Children and Young People
Children and young people experiencing domestic abuse can have their safety and well-being severely undermined as a result of living with domestic abuse. It is important that they are identified, supported and protected by agencies coming into contact with them. This does not always happen which can lead to very poor outcomes for them.
The links between domestic abuse and child protection are not always recognised with domestic abuse often being inappropriately named as ‘marital conflict’. The focus may also be on mental health or alcohol abuse which may be as a consequence of the abuse and not what presents the most immediate threat or danger. While there is some evidence of improved responses that demonstrate a better understanding of the nature of domestic abuse; it is still common for practitioners to either minimise or ‘mask’ it or to hold the non-abusing parent responsible for keeping her and her children safe rather than giving a clear message that the perpetrator is both responsible for the abusive behaviour and for stopping it.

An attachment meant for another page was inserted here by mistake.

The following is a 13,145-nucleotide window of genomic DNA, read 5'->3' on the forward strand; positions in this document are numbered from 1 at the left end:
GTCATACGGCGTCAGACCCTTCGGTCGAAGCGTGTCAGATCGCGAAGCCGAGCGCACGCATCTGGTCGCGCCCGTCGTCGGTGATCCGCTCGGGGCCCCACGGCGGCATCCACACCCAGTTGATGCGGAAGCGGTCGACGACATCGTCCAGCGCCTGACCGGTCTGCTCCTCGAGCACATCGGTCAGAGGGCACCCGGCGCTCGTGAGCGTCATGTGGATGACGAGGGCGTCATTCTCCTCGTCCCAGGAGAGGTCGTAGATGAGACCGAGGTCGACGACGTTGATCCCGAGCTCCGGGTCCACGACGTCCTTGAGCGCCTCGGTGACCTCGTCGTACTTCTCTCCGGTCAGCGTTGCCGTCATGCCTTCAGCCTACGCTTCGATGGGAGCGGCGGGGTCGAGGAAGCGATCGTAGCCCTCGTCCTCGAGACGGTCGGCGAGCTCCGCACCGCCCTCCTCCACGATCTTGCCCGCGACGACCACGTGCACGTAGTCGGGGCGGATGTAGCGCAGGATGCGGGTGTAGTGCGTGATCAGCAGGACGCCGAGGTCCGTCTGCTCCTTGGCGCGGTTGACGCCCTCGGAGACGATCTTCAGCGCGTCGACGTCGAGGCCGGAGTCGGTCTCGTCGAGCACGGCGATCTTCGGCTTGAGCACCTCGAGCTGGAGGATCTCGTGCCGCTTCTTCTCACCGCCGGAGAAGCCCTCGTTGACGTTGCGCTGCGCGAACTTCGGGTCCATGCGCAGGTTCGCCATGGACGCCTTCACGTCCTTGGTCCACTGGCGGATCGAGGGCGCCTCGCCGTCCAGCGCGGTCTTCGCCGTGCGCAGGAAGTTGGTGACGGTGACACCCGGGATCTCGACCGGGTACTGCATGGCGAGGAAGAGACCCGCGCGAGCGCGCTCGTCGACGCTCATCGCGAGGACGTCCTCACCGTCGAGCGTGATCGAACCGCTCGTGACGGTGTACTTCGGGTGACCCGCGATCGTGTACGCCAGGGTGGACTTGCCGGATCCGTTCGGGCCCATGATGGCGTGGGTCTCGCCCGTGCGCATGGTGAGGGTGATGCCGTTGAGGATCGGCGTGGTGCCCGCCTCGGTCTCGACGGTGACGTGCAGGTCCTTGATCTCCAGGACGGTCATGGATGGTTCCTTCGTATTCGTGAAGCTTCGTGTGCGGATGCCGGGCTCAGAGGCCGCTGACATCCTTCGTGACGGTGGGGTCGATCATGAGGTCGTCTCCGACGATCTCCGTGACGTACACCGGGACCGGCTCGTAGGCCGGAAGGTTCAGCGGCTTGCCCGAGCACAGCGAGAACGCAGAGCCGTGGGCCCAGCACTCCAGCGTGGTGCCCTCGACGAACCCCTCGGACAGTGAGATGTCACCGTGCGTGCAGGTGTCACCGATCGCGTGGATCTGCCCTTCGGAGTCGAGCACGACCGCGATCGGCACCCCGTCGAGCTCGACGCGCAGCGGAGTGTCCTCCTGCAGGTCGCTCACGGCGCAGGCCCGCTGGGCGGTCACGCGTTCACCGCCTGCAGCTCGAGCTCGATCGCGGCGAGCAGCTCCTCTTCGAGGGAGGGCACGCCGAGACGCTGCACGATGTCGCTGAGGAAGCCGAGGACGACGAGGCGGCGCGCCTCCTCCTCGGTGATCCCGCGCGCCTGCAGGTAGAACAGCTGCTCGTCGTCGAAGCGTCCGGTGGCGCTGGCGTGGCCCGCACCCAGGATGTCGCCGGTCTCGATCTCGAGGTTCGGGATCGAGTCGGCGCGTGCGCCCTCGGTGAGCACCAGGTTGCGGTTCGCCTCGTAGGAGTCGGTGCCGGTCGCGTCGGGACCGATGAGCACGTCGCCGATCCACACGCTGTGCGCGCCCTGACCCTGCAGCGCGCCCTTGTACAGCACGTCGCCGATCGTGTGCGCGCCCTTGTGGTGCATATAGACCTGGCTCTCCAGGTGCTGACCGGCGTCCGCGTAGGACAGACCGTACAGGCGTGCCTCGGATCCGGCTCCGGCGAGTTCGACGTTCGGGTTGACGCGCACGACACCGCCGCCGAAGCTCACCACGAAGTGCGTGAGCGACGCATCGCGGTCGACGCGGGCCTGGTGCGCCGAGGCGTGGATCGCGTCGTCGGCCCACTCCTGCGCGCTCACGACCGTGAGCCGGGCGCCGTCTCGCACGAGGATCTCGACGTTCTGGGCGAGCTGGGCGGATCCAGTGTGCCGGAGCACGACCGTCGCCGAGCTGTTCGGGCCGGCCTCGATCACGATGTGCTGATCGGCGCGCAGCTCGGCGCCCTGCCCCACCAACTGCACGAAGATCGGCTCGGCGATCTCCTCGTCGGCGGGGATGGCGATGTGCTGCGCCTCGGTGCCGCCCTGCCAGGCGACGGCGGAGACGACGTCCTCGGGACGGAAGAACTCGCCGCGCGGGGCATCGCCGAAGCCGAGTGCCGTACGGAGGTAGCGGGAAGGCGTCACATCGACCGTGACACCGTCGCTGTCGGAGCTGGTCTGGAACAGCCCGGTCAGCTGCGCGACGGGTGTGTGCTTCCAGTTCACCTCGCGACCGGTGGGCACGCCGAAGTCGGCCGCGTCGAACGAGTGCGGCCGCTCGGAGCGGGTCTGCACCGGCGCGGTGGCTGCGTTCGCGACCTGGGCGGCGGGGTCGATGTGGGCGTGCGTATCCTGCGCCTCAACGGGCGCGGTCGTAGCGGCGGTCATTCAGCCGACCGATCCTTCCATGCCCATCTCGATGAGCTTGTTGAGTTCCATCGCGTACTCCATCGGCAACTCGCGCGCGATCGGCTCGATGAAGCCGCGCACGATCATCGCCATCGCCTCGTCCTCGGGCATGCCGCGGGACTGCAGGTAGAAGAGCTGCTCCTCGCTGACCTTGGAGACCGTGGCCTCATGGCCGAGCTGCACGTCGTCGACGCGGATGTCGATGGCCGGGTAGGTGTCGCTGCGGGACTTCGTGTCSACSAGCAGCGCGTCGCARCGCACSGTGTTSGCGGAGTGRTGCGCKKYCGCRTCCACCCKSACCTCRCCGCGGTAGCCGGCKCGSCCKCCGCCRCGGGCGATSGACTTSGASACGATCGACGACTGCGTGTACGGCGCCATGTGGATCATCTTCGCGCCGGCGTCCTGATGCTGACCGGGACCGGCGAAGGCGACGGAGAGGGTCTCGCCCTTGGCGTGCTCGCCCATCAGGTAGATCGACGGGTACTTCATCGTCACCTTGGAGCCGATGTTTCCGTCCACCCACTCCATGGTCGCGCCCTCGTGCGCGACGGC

We work closely with the Scottish Government on all relevant children’s policy to ensure that service provision adequately reflects the needs of children and young people experiencing domestic abuse, and to ensure that support is available where needed to help improve outcomes. Our aim is to ensure that all children and young people experiencing domestic abuse:
- are identified and protected from further harm
- are able to develop their full potential
- receive a coordinated response along with their non-abusing parent from agencies who share information appropriately and safely
- receive services that are systematically planned and co-ordinated in each local area.
More under Children & Young People
- National Parenting Strategy
- Safe contact
- Children's and Young People's Bill
- Early Years Work on Positive Parenting
Nearest SWA Group
Find your nearest Women's Aid group
Non-consensual sharing of intimate media (NCSIM) is a form of abuse
Facts & Figures
On one day in Scotland in 2014, 45 women and 25 children and young people asked for refuge accommodation, but Women's Aid groups were unable to find suitable spaces for 16 women and nine children and young people (SWA 2014)